Choices. We all make them tens of times each day. Peanut butter or cheese (cheese for me, most of the time). Jeans or slacks (jeans, definitely). Coffee or tea (decent coffee with a glass of water on the side please). And when you’re working on or learning about automation, there’s a multitude of choices you also can (and sometimes have to) make. A lot of these choices, as I see people discussing and making them, are flawed in my opinion, though. Some of them are even false dichotomies. Let’s take a look at the choices people think they need to make, and how there are other options available. Options that might lead to better results, and to being better at your job.
Do I need to learn Java or .NET? Selenium or UFT?
Creating automation often involves writing code. So, the ability to write code is definitely a valuable one. However, getting hung up on a specific programming language might limit your options as you’re trying to get ahead.
I still see many people asking what programming language they need to learn when they’re starting out or advancing in their career. If you’d ask me, the answer is ‘it doesn’t really matter’. With the abundance in tools, languages, libraries and frameworks that are available to software development teams nowadays, chances are high that your next gig will require using a different language than your current one.
The same goes for automation tools. I started writing UI-level automation using TestPartner. Then QuickTest Pro (now UFT). I’ve used Selenium in a few projects. I’ve dabbled with Cypress. Now, I’m using Codecept. It doesn’t matter. The principles behind these tools are much the same: you identify objects on a screen, then you interact with them. You need to take care of waiting strategies. If you become proficient in these strategies, which tool you’re using doesn’t matter that much anymore. I’ve stopped chasing the ‘tool du jour’, because there will always be a new one to learn. The principles have been the same for decades, though. What do you think would be a better strategy to improve yourself?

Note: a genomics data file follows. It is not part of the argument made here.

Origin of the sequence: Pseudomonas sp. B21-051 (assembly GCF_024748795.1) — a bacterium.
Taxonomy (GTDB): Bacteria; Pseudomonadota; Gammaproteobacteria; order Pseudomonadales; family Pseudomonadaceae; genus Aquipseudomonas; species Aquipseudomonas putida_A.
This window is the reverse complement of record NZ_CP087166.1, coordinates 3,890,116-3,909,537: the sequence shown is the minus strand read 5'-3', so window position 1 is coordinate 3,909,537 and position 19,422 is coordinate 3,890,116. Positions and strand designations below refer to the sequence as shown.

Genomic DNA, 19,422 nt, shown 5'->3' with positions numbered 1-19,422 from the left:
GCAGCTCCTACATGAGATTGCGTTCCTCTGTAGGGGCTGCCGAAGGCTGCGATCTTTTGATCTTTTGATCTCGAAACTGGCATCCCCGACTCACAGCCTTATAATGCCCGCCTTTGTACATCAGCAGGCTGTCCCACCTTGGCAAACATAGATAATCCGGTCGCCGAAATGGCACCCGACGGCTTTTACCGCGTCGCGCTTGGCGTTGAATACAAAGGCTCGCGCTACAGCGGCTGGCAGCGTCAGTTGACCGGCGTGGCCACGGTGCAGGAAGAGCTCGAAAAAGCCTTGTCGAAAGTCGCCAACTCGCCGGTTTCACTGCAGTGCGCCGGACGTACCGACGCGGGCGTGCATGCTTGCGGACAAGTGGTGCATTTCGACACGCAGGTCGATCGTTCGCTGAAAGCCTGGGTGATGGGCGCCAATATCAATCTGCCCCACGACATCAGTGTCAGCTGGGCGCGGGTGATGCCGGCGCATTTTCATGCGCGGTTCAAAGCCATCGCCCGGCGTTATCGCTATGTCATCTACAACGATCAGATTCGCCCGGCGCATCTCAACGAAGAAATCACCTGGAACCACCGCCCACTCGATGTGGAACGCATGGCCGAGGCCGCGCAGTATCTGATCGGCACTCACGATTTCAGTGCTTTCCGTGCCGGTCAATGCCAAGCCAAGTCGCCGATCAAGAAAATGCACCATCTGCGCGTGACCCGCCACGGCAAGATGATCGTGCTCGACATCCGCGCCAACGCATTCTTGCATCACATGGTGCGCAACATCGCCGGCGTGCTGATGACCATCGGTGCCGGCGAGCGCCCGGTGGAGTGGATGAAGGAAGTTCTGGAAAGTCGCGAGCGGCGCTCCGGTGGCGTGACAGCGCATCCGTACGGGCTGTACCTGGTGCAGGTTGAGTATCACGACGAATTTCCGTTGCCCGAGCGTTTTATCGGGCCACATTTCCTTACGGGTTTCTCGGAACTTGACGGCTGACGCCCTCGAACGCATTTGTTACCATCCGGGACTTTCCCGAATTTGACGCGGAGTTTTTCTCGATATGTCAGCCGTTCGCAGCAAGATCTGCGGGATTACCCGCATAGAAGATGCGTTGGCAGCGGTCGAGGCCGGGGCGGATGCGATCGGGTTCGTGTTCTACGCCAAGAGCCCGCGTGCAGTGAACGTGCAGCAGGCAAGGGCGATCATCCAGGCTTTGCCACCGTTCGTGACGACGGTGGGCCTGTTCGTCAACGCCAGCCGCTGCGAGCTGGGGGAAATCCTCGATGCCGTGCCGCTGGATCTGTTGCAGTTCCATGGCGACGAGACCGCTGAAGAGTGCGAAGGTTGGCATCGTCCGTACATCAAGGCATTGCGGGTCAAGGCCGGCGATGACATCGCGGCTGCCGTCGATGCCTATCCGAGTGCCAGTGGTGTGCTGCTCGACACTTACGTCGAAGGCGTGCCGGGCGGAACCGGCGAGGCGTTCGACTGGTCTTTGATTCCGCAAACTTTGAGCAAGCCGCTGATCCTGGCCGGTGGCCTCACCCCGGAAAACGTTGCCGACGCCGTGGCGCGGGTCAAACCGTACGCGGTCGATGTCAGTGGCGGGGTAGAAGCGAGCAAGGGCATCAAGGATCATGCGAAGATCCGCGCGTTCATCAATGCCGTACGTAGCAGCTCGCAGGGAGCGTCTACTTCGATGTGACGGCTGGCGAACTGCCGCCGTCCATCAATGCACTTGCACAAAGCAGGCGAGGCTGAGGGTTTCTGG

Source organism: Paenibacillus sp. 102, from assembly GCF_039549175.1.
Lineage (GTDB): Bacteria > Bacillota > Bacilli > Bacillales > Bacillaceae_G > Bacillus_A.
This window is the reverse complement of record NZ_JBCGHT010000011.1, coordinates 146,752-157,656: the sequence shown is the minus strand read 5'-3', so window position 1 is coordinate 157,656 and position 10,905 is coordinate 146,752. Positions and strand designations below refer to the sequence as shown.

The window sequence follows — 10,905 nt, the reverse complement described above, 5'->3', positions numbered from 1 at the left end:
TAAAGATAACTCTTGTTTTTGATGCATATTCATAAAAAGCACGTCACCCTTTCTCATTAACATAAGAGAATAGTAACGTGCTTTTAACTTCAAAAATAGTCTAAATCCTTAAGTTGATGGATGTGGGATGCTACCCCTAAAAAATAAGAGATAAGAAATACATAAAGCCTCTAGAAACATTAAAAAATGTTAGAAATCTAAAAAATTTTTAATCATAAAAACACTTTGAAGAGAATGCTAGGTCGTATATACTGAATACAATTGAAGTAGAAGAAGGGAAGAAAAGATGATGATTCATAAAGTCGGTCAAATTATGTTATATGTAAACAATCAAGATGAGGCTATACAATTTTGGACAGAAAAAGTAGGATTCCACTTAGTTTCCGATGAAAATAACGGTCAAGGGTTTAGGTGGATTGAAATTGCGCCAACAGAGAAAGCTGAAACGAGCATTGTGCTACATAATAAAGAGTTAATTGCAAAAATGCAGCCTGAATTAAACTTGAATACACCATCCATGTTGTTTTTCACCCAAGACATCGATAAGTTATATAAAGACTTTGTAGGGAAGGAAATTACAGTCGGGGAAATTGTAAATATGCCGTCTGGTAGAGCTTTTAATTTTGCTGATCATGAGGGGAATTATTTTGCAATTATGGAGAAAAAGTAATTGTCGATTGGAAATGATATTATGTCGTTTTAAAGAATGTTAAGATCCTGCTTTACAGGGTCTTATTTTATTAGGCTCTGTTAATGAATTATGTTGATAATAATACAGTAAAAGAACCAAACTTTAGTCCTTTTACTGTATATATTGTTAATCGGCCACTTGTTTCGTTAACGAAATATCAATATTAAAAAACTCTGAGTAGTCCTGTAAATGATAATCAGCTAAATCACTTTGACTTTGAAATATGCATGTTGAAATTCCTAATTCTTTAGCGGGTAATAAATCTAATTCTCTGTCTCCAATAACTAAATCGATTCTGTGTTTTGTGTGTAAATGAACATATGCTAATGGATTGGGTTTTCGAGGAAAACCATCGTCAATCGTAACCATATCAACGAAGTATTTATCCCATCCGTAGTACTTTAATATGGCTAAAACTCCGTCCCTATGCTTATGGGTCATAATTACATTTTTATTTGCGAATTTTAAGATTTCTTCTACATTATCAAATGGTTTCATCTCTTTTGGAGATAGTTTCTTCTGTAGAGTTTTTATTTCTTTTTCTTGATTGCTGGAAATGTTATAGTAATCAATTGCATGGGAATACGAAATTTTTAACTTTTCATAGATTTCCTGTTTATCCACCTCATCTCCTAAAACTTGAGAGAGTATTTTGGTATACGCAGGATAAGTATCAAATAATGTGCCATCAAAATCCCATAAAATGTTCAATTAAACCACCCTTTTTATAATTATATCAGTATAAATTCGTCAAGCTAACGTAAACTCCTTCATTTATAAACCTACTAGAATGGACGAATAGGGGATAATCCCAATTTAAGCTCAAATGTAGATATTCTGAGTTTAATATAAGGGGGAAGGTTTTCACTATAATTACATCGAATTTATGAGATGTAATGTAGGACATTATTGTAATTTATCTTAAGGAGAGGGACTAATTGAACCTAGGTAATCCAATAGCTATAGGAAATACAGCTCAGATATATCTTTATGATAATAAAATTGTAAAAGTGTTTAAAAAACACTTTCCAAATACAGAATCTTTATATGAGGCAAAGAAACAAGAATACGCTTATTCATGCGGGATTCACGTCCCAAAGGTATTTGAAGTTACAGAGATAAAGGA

Identify and learn to apply common principles and patterns, don’t get hung up on a single tool or language. Choose both/and, not either/or.
Do I stay a manual tester or become an automation engineer?
Another one of the choices I see people struggling with often is the one between staying a ‘manual tester’ (a term that I prefer not to use for all the reasons Michael Bolton gives in this blog post of his and becoming an automation engineer. If you’d ask me, this is a perfect example of a flawed choice in the testing field. It’s not a matter of either/or. It’s a matter of both/and.
Automation supports software testing, it does not replace it. If you want to become more proficient in automation, you need to become more proficient in testing, too. I’ve only fairly recently realized this myself, by the way. For years, all I did was automation, automation, automation, without thinking whether my efforts actually supported the testing that was being done. I’ve learned since that if you don’t know what testing looks like (hint: it’s much more than clicking buttons and following scripts), then you’ll have a pretty hard time effectively supporting those activities with automation.